The U.S. alone has more than 50 million people who suffer from allergies. Fortunately, whether you have sensitive skin, dust mites or allergens in clothes, there are six simple tips you can use to beat them. With your washing machine and dryer on your side, there’s no reason to suffer. Instead, utilize the expertise of the pros at all® laundry to discover how to reduce allergens!
Many people don’t realize it, but your washing machine and dryer need to be cleaned on a regular basis. Failure to do so can lead to the growth of mold and mildew, especially in top-loading washers. In other words, instead of washing away the allergens, your clothes will be introduced to a new list of problems that may be even worse for your health.
Keeping your dryer vent clean is also a top priority. Taking this easy step before you dry each load will prevent the build-up of mildew and allergens. Additionally, having a clogged vent presents a safety risk. A whopping 34 percent of dryer fires are started because someone didn’t take a moment to clean the vent.
If you want to prevent allergens in the home, you will need to address the laundry room. This area of the house tends to generate a lot of heat and humidity, which can lead to mold growth. Therefore, you must take preventative steps to keep your laundry and yourself safe. Consider implementing one or more of the following ideas to reduce mold:
- Use a Dehumidifier.
- Open a Window.
- Use a Fan.
- Invest in a Good Ventilation System.
Each of the ideas above will work, but your best bet is to combine two or more of them.
No matter how bad it gets, there’s something you can use to bust through the allergens in your clothes. Make the switch to all® sensitive skin and hypoallergenic products, and you’ll quickly be able to tell the difference.
If you only choose one product to help, be sure it’s laundry detergent for people with allergies. This may reduce your chances of suffering from contact dermatitis and chemical sensitivities. You’ll also want to choose your fabric softeners, stain fighters, OXI boosters and more very carefully. Make sure that every item you buy for your laundry routine is hypoallergenic and meant for sensitive skin.
Before you purchase just any product, you’ll want to take a few moments to compare their features. Check every bottle for the following:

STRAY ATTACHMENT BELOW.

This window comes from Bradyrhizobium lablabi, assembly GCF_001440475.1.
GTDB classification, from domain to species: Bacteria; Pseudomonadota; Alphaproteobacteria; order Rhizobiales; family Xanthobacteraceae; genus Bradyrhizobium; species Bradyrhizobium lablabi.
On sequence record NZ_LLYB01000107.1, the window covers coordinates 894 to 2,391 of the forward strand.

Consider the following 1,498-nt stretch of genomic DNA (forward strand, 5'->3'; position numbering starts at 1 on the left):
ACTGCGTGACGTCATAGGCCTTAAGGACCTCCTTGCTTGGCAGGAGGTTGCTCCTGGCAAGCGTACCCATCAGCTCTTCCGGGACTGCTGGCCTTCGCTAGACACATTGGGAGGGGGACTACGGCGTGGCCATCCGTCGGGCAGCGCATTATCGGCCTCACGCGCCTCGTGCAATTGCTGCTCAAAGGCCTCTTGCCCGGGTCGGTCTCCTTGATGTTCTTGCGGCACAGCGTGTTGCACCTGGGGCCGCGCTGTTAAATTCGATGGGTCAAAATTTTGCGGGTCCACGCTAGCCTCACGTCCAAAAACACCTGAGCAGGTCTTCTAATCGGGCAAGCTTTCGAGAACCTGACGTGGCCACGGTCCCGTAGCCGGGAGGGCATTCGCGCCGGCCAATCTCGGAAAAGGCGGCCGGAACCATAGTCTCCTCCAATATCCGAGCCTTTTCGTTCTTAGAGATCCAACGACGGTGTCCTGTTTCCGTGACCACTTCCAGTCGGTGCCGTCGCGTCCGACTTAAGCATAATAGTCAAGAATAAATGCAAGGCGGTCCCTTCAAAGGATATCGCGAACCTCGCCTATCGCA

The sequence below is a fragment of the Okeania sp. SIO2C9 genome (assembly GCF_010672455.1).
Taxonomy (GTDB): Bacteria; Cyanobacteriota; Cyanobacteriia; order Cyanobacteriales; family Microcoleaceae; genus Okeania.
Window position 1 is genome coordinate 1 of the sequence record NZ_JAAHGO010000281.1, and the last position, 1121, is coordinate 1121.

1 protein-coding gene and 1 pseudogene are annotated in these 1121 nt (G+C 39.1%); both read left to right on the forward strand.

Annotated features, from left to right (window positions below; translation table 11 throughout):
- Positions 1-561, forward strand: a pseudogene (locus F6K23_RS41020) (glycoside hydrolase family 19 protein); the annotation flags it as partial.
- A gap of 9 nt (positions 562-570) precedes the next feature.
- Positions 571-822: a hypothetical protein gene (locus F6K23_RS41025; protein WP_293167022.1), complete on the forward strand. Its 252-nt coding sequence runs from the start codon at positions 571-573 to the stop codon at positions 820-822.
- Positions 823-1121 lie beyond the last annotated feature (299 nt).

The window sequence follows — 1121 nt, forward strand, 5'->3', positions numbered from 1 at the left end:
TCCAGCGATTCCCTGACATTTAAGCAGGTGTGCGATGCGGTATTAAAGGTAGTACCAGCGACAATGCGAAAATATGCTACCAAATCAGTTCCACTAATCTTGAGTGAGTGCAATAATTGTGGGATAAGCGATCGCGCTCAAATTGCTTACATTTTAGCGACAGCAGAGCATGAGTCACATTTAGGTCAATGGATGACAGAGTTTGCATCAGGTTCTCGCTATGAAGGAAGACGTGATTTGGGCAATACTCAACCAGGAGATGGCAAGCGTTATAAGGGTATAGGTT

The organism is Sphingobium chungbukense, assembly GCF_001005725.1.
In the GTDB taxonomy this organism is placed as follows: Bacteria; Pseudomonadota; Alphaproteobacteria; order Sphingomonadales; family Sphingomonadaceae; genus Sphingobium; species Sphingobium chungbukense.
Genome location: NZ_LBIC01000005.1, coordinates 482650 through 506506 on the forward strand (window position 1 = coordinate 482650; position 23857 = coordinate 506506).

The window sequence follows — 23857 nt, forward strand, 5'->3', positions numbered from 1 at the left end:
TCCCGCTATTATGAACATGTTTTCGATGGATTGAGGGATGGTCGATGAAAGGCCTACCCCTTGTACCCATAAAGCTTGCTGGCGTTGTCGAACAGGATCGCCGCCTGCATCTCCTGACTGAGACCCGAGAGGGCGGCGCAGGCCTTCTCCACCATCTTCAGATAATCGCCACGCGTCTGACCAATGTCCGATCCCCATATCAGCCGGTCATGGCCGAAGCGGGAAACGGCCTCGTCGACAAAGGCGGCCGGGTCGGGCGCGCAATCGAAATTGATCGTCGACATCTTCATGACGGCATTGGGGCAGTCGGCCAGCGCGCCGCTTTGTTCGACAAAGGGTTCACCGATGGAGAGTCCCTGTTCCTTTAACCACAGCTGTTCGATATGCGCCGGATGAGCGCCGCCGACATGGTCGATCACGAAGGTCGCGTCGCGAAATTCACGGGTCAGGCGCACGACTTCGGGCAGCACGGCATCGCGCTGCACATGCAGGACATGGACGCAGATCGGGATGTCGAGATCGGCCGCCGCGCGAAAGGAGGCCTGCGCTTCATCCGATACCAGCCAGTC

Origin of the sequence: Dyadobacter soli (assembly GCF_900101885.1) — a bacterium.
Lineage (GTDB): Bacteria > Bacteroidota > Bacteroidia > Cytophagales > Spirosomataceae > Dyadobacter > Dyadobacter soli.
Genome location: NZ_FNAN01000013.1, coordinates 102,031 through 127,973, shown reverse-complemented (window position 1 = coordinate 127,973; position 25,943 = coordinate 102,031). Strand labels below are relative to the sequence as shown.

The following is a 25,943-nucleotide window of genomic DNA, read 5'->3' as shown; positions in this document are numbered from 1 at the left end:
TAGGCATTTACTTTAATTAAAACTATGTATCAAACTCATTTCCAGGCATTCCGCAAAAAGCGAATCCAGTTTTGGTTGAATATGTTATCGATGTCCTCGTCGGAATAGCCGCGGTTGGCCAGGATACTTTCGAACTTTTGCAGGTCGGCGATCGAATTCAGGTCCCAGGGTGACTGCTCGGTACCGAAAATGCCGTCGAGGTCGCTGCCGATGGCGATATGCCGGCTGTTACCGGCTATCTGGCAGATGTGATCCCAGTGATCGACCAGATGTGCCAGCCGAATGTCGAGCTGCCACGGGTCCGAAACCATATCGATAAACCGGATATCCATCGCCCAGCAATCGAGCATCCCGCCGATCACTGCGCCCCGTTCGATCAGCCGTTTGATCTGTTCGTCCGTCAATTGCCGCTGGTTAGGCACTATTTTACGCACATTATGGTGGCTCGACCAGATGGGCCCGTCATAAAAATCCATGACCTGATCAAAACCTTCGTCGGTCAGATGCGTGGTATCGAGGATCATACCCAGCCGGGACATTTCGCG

- Dye Free.
- Perfume Free (or lightly scented).
- Phosphate Free.
- Recommended by Medical Professionals.
- Concentrated Version.
As long as your laundry detergent has these things, it should be safe to use for even the most sensitive skin.
A lot of consumers will put on a t-shirt, pair of jeans or other new item of interest without washing it first. Although it’s understandable to want to show off your new clothing immediately, doing so may make those who are allergy sensitive have a reaction. The biggest cause of these reactions is the usage of finishing sprays, which may make the clothing look its best, but is a nightmare for those with allergies and sensitive skin.
Another product that should be in your laundry room is a sensitive skin fabric softener. Using this will help soften up your new clothes, and it may also help you avoid textures that might irritate your skin. all® sensitive skin fabric softening products are a great touch that should help you immensely.
Finally, you’ll want to consider using your washing machine’s “extra rinse” setting. This will include a second rinse cycle at the end to get out even more detergent and dirt.
Line drying may be a good way to reduce your energy bill, but if you have serious allergies, it’s just not worth it. After all, countless outdoor allergens may come into contact with your clothing. This means that even more problems than usual will be lying in wait for their opportunity to make you itch, sneeze or generally cause mayhem. Keep in mind that wearing clothes outside will also introduce you to allergens. As a result, it’s best to shed any grassy or muddy items before you go back inside.
You may still feel tempted to line dry for the cost-saving benefit. However, your best bet is to get an indoor drying rack instead. These are extremely popular in the U.K., so why not add them to your American home?
Using a dryer sheet that is free of perfumes and dyes can help repel pet hair and other allergens. Even better, it’s easy as can be to add a dryer sheet. You’ll also want to transfer your laundry from the washing machine to the dryer as quickly as possible after the washing cycle ends. Otherwise, you could end up with mold and mildew on your clothes. Be aware of the way your laundry smells. If you notice even a faint whiff of mildew, put your clothing through another washing cycle.
all® hypoallergenic and sensitive skin dryer sheets will make your life much smoother. Just add a sheet to each dryer load and see how much of a difference they can make.
In reality, it doesn’t take that much thought to dramatically reduce the number of allergens in your laundry. Aside from buying sensitive skin and hypoallergenic products, you merely need to develop a quick routine to ensure that your allergy risk is set as low as possible. Remember to add a dryer sheet, always wash your clothes before wearing, avoid line drying, control moisture in your laundry room and clean your washer and dryer on a regular basis.
Want to ensure your clothing is clean of allergens and free of other sensitive materials? Check out All’s sensitive skin and hypoallergenic laundry care products. all® is the number-one most recommended brand for sensitive skin by pediatricians and dermatologists, so you know it’s a brand that you can trust. Learn more laundry tips from the team of experts at all®.